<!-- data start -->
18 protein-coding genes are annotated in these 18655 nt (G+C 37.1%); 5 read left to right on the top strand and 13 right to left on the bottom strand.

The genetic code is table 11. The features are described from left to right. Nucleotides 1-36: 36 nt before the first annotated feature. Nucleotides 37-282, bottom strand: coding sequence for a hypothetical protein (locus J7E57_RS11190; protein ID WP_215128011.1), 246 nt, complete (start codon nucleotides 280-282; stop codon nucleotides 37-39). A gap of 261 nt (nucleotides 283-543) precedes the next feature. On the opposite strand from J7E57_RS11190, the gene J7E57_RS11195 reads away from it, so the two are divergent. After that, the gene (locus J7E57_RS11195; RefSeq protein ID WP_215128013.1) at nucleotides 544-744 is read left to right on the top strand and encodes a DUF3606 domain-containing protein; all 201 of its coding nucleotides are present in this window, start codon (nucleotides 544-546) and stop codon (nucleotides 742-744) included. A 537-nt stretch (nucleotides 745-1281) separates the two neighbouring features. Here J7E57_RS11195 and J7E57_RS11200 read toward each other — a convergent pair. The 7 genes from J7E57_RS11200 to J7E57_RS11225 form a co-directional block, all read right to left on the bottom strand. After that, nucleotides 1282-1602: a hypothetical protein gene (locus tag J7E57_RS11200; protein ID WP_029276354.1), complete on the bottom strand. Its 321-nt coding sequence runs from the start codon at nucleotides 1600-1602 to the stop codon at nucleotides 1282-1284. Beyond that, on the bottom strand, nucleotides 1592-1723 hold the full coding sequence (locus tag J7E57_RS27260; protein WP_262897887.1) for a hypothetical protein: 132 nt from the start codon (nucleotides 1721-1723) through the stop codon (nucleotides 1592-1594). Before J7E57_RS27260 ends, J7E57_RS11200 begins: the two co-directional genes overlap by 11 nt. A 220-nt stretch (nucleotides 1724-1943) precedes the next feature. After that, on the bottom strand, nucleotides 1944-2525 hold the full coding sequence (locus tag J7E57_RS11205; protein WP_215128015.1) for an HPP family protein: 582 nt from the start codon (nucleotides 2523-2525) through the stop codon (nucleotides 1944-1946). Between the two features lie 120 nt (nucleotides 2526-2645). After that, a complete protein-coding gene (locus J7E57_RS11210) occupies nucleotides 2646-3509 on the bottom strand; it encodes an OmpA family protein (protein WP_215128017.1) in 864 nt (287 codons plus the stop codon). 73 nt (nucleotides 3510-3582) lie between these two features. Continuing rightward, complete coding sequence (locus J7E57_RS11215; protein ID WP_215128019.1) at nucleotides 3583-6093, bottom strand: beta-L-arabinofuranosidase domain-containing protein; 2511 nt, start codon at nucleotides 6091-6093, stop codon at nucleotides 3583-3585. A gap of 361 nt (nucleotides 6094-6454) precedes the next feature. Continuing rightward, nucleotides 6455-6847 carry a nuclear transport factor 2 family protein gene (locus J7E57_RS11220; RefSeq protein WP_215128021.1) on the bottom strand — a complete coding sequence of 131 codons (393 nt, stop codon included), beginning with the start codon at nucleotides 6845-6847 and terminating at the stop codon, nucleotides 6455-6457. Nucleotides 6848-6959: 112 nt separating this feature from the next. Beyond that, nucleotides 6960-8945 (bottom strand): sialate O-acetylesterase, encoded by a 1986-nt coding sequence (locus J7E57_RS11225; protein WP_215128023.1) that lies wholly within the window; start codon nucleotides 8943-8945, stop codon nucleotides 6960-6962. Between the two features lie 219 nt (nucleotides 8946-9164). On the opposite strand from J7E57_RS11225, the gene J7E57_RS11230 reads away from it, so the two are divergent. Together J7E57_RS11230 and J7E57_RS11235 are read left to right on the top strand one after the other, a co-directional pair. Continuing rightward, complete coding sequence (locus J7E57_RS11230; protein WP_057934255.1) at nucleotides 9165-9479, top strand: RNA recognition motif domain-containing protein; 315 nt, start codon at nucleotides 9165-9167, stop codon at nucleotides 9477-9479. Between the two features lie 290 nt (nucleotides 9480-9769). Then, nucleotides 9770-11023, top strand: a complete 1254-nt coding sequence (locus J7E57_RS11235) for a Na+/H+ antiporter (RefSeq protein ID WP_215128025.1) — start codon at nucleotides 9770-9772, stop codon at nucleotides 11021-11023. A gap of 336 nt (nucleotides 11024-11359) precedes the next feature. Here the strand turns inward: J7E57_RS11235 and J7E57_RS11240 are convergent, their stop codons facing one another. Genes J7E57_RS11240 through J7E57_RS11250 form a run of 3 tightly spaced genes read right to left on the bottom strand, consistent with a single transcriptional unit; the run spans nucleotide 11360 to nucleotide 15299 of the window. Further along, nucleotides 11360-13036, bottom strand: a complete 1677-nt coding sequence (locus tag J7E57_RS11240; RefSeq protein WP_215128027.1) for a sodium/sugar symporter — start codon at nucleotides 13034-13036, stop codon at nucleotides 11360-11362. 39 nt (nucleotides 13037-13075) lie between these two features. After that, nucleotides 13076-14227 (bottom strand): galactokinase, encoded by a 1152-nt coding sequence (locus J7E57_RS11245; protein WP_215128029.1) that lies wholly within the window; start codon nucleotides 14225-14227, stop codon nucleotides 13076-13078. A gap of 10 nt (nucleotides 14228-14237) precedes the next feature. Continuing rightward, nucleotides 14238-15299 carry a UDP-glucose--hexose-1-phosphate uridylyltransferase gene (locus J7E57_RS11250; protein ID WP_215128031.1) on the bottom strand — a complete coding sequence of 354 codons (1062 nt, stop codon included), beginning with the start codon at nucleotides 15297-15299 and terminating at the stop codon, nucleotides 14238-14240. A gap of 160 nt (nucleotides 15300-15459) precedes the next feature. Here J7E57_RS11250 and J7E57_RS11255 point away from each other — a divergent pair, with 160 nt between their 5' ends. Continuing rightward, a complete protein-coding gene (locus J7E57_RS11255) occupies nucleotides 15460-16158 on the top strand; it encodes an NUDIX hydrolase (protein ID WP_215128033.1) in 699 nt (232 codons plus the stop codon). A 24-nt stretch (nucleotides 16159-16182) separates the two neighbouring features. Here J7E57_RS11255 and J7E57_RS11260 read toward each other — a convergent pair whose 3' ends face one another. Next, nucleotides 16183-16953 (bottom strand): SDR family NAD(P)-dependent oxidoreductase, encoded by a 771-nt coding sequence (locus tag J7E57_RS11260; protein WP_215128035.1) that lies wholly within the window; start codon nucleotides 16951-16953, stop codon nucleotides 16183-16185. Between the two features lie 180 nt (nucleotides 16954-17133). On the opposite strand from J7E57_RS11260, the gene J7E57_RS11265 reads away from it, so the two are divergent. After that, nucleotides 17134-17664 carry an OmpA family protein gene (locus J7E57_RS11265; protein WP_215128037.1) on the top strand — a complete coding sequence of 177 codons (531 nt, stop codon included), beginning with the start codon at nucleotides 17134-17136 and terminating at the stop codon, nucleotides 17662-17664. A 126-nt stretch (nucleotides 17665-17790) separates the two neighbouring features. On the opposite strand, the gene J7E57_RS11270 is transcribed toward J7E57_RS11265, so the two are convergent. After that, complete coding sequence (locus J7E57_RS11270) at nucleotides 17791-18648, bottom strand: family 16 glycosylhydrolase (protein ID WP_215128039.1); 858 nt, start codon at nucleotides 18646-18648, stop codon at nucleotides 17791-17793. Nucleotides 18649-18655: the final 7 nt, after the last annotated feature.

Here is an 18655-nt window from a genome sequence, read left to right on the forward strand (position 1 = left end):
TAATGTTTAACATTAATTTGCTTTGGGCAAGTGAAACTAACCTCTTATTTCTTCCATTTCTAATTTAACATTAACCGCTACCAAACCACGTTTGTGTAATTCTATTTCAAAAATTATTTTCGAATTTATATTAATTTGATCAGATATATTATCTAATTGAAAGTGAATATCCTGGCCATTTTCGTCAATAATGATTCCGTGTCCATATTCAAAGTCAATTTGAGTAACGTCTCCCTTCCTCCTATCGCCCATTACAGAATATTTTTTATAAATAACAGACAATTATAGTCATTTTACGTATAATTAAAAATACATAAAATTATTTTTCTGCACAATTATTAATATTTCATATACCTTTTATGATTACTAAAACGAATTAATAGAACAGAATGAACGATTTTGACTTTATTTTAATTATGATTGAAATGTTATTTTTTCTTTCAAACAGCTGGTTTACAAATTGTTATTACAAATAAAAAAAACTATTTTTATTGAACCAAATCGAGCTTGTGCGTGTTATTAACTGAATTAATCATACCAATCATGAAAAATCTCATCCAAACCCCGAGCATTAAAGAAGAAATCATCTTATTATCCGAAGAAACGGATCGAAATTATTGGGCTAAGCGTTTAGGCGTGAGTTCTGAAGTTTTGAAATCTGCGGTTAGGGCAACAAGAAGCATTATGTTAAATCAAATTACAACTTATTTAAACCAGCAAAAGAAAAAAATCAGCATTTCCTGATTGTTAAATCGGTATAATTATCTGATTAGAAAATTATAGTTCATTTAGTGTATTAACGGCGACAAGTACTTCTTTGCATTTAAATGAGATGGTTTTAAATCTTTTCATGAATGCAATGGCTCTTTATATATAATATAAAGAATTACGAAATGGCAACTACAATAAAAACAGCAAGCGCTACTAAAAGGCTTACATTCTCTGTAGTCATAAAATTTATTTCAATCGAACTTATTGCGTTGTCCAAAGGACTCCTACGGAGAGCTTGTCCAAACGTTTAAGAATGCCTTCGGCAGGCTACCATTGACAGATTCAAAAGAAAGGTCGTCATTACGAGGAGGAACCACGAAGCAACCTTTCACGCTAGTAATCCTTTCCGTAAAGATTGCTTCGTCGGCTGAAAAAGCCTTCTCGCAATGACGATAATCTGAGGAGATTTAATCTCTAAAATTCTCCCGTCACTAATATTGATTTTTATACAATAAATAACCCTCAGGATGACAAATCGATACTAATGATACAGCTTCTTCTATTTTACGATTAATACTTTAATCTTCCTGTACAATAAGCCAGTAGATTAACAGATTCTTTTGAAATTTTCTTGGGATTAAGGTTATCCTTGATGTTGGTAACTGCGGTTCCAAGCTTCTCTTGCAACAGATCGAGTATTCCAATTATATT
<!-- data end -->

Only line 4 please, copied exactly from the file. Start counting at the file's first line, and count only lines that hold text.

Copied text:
TAATGTTTAACATTAATTTGCTTTGGGCAAGTGAAACTAACCTCTTATTTCTTCCATTTCTAATTTAACATTAACCGCTACCAAACCACGTTTGTGTAATTCTATTTCAAAAATTATTTTCGAATTTATATTAATTTGATCAGATATATTATCTAATTGAAAGTGAATATCCTGGCCATTTTCGTCAATAATGATTCCGTGTCCATATTCAAAGTCAATTTGAGTAACGTCTCCCTTCCTCCTATCGCCCATTACAGAATATTTTTTATAAATAACAGACAATTATAGTCATTTTACGTATAATTAAAAATACATAAAATTATTTTTCTGCACAATTATTAATATTTCATATACCTTTTATGATTACTAAAACGAATTAATAGAACAGAATGAACGATTTTGACTTTATTTTAATTATGATTGAAATGTTATTTTTTCTTTCAAACAGCTGGTTTACAAATTGTTATTACAAATAAAAAAAACTATTTTTATTGAACCAAATCGAGCTTGTGCGTGTTATTAACTGAATTAATCATACCAATCATGAAAAATCTCATCCAAACCCCGAGCATTAAAGAAGAAATCATCTTATTATCCGAAGAAACGGATCGAAATTATTGGGCTAAGCGTTTAGGCGTGAGTTCTGAAGTTTTGAAATCTGCGGTTAGGGCAACAAGAAGCATTATGTTAAATCAAATTACAACTTATTTAAACCAGCAAAAGAAAAAAATCAGCATTTCCTGATTGTTAAATCGGTATAATTATCTGATTAGAAAATTATAGTTCATTTAGTGTATTAACGGCGACAAGTACTTCTTTGCATTTAAATGAGATGGTTTTAAATCTTTTCATGAATGCAATGGCTCTTTATATATAATATAAAGAATTACGAAATGGCAACTACAATAAAAACAGCAAGCGCTACTAAAAGGCTTACATTCTCTGTAGTCATAAAATTTATTTCAATCGAACTTATTGCGTTGTCCAAAGGACTCCTACGGAGAGCTTGTCCAAACGTTTAAGAATGCCTTCGGCAGGCTACCATTGACAGATTCAAAAGAAAGGTCGTCATTACGAGGAGGAACCACGAAGCAACCTTTCACGCTAGTAATCCTTTCCGTAAAGATTGCTTCGTCGGCTGAAAAAGCCTTCTCGCAATGACGATAATCTGAGGAGATTTAATCTCTAAAATTCTCCCGTCACTAATATTGATTTTTATACAATAAATAACCCTCAGGATGACAAATCGATACTAATGATACAGCTTCTTCTATTTTACGATTAATACTTTAATCTTCCTGTACAATAAGCCAGTAGATTAACAGATTCTTTTGAAATTTTCTTGGGATTAAGGTTATCCTTGATGTTGGTAACTGCGGTTCCAAGCTTCTCTTGCAACAGATCGAGTATTCCAATTATATT